- Families are invited to partner with the program to develop activities and resources that will best meet and reflect the unique characteristics of the community.
- The skills, talents and time of each family is respected and valued. Families are welcomed to participate in the life of the program.
- The schedules of activities will be established to meet the needs of the families served. Every effort is made to accommodate families so that they and their children can fully participate in the programming.
5. The Local Community
- Reflect the community in which it is located.
- Unifies and supports the interdependence, diversity, and empowerment of the families it serves.
- Act as a catalyst and source for community-based partnerships with local universities and community colleges, Montessori training centers, and private and public Montessori schools.
- Partner with other social service and health care professionals in order to provide support for a wide range of needs and services. Partnerships with social workers, infant health providers, health screening resources, counseling and other services will be established that will best serve the families.
- Support the professional development and communication staff and partner organizations and service providers.
- May become a resource for the larger community with introductions and information events on Montessori programs and philosophy, child development, parent support activities, children’s activities and a lending library for books and videos.
6. Montessori Outcomes
- Programming will be informed and assessed by the manifestation of the essential characteristics of the children in the first plane of development, as defined by Montessori practices.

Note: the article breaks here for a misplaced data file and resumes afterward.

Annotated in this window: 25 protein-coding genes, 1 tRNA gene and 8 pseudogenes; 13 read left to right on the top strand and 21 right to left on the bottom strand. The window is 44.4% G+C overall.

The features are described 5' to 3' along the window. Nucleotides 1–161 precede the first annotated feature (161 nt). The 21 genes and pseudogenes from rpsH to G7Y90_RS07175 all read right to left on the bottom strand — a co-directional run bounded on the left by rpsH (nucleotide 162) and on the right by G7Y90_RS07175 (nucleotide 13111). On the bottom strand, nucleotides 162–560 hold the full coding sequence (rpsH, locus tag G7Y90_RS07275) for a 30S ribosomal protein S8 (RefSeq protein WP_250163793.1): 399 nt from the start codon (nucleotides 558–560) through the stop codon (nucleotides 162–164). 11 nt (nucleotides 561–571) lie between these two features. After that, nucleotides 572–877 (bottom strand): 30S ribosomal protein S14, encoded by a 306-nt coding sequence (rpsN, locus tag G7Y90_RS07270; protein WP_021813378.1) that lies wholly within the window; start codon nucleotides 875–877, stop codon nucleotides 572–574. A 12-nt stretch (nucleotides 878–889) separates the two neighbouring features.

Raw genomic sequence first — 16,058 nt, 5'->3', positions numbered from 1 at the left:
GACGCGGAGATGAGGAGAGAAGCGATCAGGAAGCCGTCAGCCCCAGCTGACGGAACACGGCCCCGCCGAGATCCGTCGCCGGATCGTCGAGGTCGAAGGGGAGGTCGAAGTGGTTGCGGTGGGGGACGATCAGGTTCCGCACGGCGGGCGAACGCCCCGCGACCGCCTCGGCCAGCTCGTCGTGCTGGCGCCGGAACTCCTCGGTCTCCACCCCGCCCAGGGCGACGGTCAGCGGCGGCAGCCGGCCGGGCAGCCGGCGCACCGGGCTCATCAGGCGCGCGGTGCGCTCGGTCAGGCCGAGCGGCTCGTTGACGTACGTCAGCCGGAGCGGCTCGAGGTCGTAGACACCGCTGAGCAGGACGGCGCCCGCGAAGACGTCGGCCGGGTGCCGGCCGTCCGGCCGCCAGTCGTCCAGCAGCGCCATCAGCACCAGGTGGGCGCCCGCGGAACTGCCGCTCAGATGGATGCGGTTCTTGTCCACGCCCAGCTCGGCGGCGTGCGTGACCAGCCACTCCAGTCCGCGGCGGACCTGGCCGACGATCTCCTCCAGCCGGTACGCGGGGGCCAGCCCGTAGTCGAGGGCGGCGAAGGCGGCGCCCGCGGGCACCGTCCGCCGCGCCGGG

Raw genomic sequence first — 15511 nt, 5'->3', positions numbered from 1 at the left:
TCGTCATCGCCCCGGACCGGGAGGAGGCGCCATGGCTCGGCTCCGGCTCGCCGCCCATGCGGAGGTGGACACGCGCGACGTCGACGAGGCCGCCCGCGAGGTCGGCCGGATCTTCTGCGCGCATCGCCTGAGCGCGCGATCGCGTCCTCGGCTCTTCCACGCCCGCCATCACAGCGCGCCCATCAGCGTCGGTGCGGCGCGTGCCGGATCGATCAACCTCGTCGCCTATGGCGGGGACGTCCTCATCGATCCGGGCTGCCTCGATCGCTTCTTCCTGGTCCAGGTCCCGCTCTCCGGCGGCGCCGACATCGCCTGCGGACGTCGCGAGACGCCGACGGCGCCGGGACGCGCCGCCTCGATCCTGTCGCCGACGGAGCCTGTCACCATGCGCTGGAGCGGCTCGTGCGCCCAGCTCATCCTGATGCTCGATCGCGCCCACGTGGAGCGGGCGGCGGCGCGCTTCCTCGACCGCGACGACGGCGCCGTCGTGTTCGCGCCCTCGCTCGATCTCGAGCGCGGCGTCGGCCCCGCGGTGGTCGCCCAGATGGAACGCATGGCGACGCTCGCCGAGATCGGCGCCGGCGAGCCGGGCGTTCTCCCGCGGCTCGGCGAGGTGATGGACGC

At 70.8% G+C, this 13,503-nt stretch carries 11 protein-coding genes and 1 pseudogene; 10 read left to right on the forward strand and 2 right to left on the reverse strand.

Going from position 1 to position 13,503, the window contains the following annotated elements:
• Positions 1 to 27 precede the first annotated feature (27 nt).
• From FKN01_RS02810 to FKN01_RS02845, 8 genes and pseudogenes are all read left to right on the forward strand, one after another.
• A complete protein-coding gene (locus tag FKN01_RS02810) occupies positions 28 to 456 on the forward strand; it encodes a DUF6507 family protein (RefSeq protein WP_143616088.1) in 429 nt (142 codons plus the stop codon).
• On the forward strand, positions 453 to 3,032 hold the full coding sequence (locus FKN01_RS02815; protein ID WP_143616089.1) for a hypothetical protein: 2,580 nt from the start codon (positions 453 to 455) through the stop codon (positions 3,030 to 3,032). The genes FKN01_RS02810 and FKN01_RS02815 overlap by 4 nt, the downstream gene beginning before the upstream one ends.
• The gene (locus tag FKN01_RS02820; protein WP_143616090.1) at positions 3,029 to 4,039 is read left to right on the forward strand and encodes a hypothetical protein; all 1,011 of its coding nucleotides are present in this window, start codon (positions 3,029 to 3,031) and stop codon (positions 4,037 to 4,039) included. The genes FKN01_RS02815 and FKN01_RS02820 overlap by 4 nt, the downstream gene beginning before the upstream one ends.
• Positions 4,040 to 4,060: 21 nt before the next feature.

- Observation rubrics will be used to document the progress and development of each child and of the Montessori programs.
7. Continuous Reflection and Improvement
- A commitment to continual reflection on the implemented practices and to the collection of data to demonstrate the effectiveness of the programs.
- Provide on-going training and support for teachers, parents, and staff to observe and to reflect, in an effort to provide tools for continual renewal and improvement.
- Be invited to collaborate to document and publish the data that documents the outcomes of the Montessori programs nationwide.
8. Financial Sustainability
- Program is based upon a solid financial foundation and has developed a long term plan for financial stability.
- Seek partners that will support its sustainability.
- Conduct an outreach campaign to enlist the involvement of the community within which it will be located.
- Determine its organizational structure to reflect the community and situation in which it is located — e.g. a non-profit corporation, a part of a public/charter school program, or a part of a local community center.
- On-going funding for birth-to three and four year olds will be determined. If applicable, the funding for the five year olds will be determined by the funding for kindergarten that is available in the district/charter school. If not state funded, on-going funding for the kindergarten level must also be determined.